Bereaved families can now inform all major banks of a loved one’s death in a single step, thanks to a pioneering service launched today.
It is a major victory for Money Mail, which has campaigned for three years for banks to reform the way they treat bereaved customers and make it easier for them to shut accounts.
In the years leading up to our Looking After Your Legacy campaign, we reported on several heartbreaking cases of readers’ terrible experiences with banks after a loved one had died.
But it wasn’t until my own mum died in 2015 that it became clear they weren’t one-offs — the entire system of reporting a death to a bank was fundamentally flawed.
Cherished memory: Victoria with her beloved mum Julie who died in 2015 aged 58
My mum, Julie, died at home in Coventry aged 58 on April 22 after a three-year battle with cancer.
My elder sister, Stephanie, had died from cancer the previous year aged 30, so it was down to me to wrap up mum’s estate with the help of my uncle.
Sitting at the table of my old family home, I spread out all her paperwork and began calling her banks, credit card providers, savings companies, pension firms, insurers and utility providers to report her death.
None had dedicated telephone numbers for bereaved customers, and when you finally got through, staff rarely knew what to do.
No one seemed to realise how painful it was to have to keep saying the words, ‘I’m calling because my mum died’ over and over, only to be put on hold or told to call another number.
That’s if you could even speak to a person. Many banks forced you to press an interminable number of buttons and speak to an automated machine before connecting you.
I remember being so stressed my hands were shaking so I kept pressing the wrong buttons and had to start all over again.
The launch today of the Death Notification Service means grieving families will no longer face having to call multiple banks to inform them of a death.
Instead, they will be able to fill in a form online — or make one phone call — and select which banks they want to be notified.
Previously, telephone numbers were tricky to find, staff didn’t know what was needed to fill in the relevant forms. Each company wanted different paperwork, and some of their letters were horribly insensitive.
In my case, firms continued to address letters to my mum, Julie, even after I told them she had died, while others called her ‘the deceased’.
Few of us have the energy to complain after a bereavement. Having planned a funeral, sorted through belongings and figured out how to wrap up an estate — while trying to manage your own grief — you are so drained it seems pointless.
So we called on banks to retrain staff, introduce dedicated helplines for the bereaved and make information about registering a customer’s death easily accessible — all of which they did.
We called on banks to retrain staff, introduce dedicated helplines for the bereaved and make information about registering a customer’s death easily accessible — all of which they did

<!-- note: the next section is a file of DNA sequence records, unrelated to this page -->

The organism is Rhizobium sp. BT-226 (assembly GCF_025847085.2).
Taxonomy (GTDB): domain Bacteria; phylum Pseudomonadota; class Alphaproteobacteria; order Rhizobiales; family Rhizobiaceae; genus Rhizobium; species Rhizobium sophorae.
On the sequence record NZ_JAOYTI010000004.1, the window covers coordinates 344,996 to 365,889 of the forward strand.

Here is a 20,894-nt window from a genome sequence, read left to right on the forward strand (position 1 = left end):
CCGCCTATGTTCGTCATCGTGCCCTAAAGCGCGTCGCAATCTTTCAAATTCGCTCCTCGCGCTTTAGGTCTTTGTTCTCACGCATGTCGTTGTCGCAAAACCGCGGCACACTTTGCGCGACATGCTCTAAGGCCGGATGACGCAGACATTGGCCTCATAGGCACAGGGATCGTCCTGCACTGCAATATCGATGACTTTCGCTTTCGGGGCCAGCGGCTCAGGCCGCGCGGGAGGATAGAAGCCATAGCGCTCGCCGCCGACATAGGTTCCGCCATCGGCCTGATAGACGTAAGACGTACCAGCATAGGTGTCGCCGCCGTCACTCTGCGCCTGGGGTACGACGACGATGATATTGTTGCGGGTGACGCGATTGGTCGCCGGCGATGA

But our biggest demand was for an industry-wide Tell Us Once service, similar to the one already used by the Government.
When someone registers a death at the register office, the local authority can cancel the deceased’s passport, driving licence, National Insurance number, state benefits and disabled Blue Badge by filling in just one form.
We suggested financial firms offer the same one-stop service, so multiple current and savings accounts can be closed in one go.
The online Death Notification Service, run by technology company Equiniti, is set to make the job far easier. Anyone can use it to report a death.
You can set up an account at deathnotificationservice.co.uk and you then have three months to update the form if you find more bank accounts.
Next, you click on the ‘Submit death notification’ button and enter their name, address, date of birth and death. You will also be asked the date of the funeral, so banks know not to contact you that day, and if you have a death certificate.
If so, you enter the reference number to confirm the death is registered.
Without a reference number, it will still notify banks that you have reported a death, but flag that it has not been confirmed (records can take three weeks to update).
You’ll need to provide your full name, address, date of birth, relationship to the person who has died and a contact number that can be passed on to the banks.
You can set up an account at deathnotificationservice.co.uk and you then have three months to update the form if you find more bank accounts
You will be asked who is dealing with the estate so all correspondence goes directly to them.
The last step is to enter details of accounts you know about and pick the banks you want to notify. You don’t need account numbers, but they will make it easier.
So far, Barclays, HSBC, Lloyds Banking Group, Nationwide, Royal Bank of Scotland Group, which includes NatWest, and Santander have signed up to the new service. This covers brands such as First Direct and Halifax, owned by HSBC and Lloyds respectively.
The service aims to cover smaller banks, building societies, and insurance companies eventually — but for now, if the bank you need is not listed, you still need to contact it directly.
A bank may request a certified copy of the death certificate, particularly when dealing with large sums.
You can also call Equiniti on 0333 207 6574 (8.30am-5.30pm weekdays). A dedicated team in Birmingham will help you fill in the form. Or you can ask in your bank to be put in touch with Equiniti.
Stephen Jones, chief executive of trade body UK Finance, said: ‘More needed to be done to make it easier for those managing the affairs of the deceased.
‘Thanks to Money Mail, the financial services industry is bringing about lasting change in the way organisations treat customers at the very hardest of times.’